By Christian Viveros-Fauné
By Miriam Felton-Dansky
By Tom Sellar
By Tom Sellar
By Jessica Dawson
By Tom Sellar
By R. C. Baker
By Tom Sellar
Women in summery evening gowns and high-heeled slippers stroll proudly across the stage, each flanked by two crouching men who make her skirt flutter as she goes. This image, like many that Pina Bausch has created, is enigmatic and unforgettable. In the context of Nefés, a collage of her company's memories of Istanbul, the passage could refer to the status of some Turkish women as guarded treasures, but also to balmy wind and ocean waves.
Nefés is one of several works Bausch has made for her Tanztheater Wuppertal since the mid '90s that focus on a particular city or country. The prevailing vision, in this case, is of a friendly and relaxed culture. No political or religious tensions intrude. The opening sets the tone. "That's me in the hammam!" exults Fernando Suels Mendoza, pointing at a prone man being whapped by a white towel. In the background, water begins seeping into a declivity in the dark stage floor. In this bathhouse, women stand over men, whipping the air above them with their long hair. Later, some performers slowly, ritualistically, dip cloth bags into basins and squeeze foam onto recumbent "clients."
Bausch's earlier works showed a dark, often punitive side of male-female relations. There are few disturbing images of any kind in Nefés, unless you count men lounging on chairs and women crawling up to them on all fours to have their heads absentmindedly stroked. Or the passage in which women are veiled by their own hair, and men part the hair to kiss them. City traffic seems to be the main hazard; gravel-voiced Nazareth Panadero runs back and forth shrieking in front of a film of hurtling cars and buses. Pleasure is a priority. Melanie Maurin and Shantala Shivalingappa sit on the floor, gleefully dipping pastries into a honey pot and licking the drops from their hands.
Water images permeate the piece. Panadero is trying to do her laundry when Daphnis Kokkinos snuggles up to her from behind. Andrey Berezin and Pascal Merighi bear Shivalingappa, erect as a goddess statue in a procession; a pole on her head supports two plastic bags of water. Rainer Behr dances in a sudden rainstorm that pours into the pool. In semi-darkness, two women shine flashlights into the water and bend to pick up small objectsmaybe shellfish. In one enthralling duet, the beautiful Shivalingappa dances, and Merighi keeps placing a glass in one of her constantly swimming, spiraling hands and removing it before it can fall. In the first of many solos that stud Nefés, Na Young Kim dances as if some sweet fluid were snaking around her limbs and torso, making her white silk dress swirl around her ankles.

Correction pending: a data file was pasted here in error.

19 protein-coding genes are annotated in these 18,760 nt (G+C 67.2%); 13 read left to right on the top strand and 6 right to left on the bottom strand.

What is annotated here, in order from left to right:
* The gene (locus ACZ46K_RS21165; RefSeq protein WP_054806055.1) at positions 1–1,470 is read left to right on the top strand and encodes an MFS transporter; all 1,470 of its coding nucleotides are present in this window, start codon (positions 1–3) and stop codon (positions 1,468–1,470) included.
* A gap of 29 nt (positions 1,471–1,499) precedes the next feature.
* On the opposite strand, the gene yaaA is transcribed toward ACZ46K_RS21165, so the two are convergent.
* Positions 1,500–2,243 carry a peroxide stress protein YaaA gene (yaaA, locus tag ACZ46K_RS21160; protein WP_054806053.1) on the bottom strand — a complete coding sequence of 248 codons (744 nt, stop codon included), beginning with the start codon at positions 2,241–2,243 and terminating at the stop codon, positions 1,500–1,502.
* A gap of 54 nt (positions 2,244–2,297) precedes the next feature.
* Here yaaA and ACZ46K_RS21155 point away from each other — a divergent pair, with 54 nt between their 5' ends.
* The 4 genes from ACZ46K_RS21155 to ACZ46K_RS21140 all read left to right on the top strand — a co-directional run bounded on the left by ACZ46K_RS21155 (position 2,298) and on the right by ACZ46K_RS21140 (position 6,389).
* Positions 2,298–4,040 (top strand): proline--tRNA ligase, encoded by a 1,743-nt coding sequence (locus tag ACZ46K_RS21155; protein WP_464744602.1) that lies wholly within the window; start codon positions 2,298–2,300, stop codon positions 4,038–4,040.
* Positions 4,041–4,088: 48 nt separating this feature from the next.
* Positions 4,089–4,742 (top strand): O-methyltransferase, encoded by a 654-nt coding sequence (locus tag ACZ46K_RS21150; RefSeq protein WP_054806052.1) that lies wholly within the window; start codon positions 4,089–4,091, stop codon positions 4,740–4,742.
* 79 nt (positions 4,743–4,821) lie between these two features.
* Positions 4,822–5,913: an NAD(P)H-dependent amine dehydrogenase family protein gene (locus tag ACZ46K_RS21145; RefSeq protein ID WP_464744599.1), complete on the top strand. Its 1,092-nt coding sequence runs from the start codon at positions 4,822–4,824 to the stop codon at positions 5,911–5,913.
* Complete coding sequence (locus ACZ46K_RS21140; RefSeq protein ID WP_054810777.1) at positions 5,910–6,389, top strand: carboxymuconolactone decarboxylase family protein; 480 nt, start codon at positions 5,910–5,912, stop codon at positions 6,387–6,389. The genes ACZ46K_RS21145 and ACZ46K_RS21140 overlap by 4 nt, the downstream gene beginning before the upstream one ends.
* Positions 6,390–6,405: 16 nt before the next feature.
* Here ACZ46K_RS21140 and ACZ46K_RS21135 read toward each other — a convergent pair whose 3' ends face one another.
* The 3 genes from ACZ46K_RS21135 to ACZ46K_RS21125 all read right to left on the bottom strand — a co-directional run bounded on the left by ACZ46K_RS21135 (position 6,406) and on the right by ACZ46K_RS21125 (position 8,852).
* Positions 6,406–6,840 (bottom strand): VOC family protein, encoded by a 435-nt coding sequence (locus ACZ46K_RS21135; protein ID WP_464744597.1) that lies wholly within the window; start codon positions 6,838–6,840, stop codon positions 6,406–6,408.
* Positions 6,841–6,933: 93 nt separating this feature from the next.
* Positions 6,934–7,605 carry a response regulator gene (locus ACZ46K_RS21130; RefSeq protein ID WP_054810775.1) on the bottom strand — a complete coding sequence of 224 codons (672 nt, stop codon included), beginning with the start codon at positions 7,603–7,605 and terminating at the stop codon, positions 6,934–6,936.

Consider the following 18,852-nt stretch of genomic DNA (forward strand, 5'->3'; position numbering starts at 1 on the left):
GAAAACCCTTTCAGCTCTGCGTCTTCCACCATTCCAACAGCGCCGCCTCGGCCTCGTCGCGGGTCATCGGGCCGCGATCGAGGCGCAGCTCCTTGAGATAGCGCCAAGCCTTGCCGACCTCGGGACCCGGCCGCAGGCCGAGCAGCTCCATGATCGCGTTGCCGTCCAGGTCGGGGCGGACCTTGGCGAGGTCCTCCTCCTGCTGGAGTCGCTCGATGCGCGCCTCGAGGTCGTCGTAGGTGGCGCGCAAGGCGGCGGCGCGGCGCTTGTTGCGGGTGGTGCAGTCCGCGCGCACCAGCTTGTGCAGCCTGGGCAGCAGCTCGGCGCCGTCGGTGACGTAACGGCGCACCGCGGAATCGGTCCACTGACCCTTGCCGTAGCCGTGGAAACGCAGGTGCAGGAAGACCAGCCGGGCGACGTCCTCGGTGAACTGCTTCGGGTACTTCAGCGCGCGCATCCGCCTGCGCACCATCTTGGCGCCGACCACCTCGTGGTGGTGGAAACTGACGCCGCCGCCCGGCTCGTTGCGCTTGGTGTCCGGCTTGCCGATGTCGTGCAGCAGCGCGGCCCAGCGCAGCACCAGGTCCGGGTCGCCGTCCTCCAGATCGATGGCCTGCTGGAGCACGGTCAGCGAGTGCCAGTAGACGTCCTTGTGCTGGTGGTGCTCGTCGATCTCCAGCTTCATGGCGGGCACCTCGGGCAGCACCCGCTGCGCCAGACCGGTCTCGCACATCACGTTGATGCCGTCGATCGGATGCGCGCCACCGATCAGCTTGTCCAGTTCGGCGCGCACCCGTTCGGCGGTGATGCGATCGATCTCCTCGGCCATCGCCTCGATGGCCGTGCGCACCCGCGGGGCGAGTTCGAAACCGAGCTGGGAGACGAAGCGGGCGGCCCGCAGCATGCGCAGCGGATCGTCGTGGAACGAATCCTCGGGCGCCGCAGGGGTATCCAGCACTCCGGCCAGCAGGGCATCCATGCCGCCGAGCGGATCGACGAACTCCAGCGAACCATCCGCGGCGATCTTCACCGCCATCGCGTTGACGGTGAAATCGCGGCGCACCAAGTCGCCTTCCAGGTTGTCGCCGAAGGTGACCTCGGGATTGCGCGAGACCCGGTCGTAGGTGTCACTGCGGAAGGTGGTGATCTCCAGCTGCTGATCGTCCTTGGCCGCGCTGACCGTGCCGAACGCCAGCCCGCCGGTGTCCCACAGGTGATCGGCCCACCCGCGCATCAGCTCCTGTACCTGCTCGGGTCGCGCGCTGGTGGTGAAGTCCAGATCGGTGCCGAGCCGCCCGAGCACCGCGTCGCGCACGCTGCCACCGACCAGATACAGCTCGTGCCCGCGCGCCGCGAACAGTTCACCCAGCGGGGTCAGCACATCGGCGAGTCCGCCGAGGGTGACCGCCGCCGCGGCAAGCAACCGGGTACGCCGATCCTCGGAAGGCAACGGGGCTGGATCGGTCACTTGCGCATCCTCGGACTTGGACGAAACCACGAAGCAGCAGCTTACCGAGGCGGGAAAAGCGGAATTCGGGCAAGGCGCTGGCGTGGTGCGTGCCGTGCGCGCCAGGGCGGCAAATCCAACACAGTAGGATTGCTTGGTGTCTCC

Bausch's wonderfully versatile performers used to talk more and dance less. Nefésalong with late-'90s pieces like Masurca Fogo, Der Fensterputzer, and Danzon, and the 2002 For the Children of Yesterday, Today, and Tomorrowis studded with solos. These seem to be built on a common vocabulary, with each dancer creating his or her variation on a theme. The choreography is almost always fluidbodies twisting, maybe tumbling to the floor, arms slipping in and out of knotsbut Maurin's creamy voluptuousness is different from Ditta Miranda Jasjfi's delicate precision, Shivalingappa's Bharata Natyaminfused steps, and Behr's velvety athleticism. There must be at least 14 solos, and I remember wondering with some dismay if all 20 tremendously interesting performers were going to dance alone before the evening ended.
As always, however, Bausch structures her collage sagely, welding events to atmospheric music (in this case an eclectic, not always potent mix of pop and indigenous Turkish songs) and counting on her excellent lighting director, Fernando Jacon, to shape the atmosphere. Whether Nefés is Bausch-lite or simply Bausch mellowing, watching it is like being invited to peruse a scrapbook of intriguing mementos.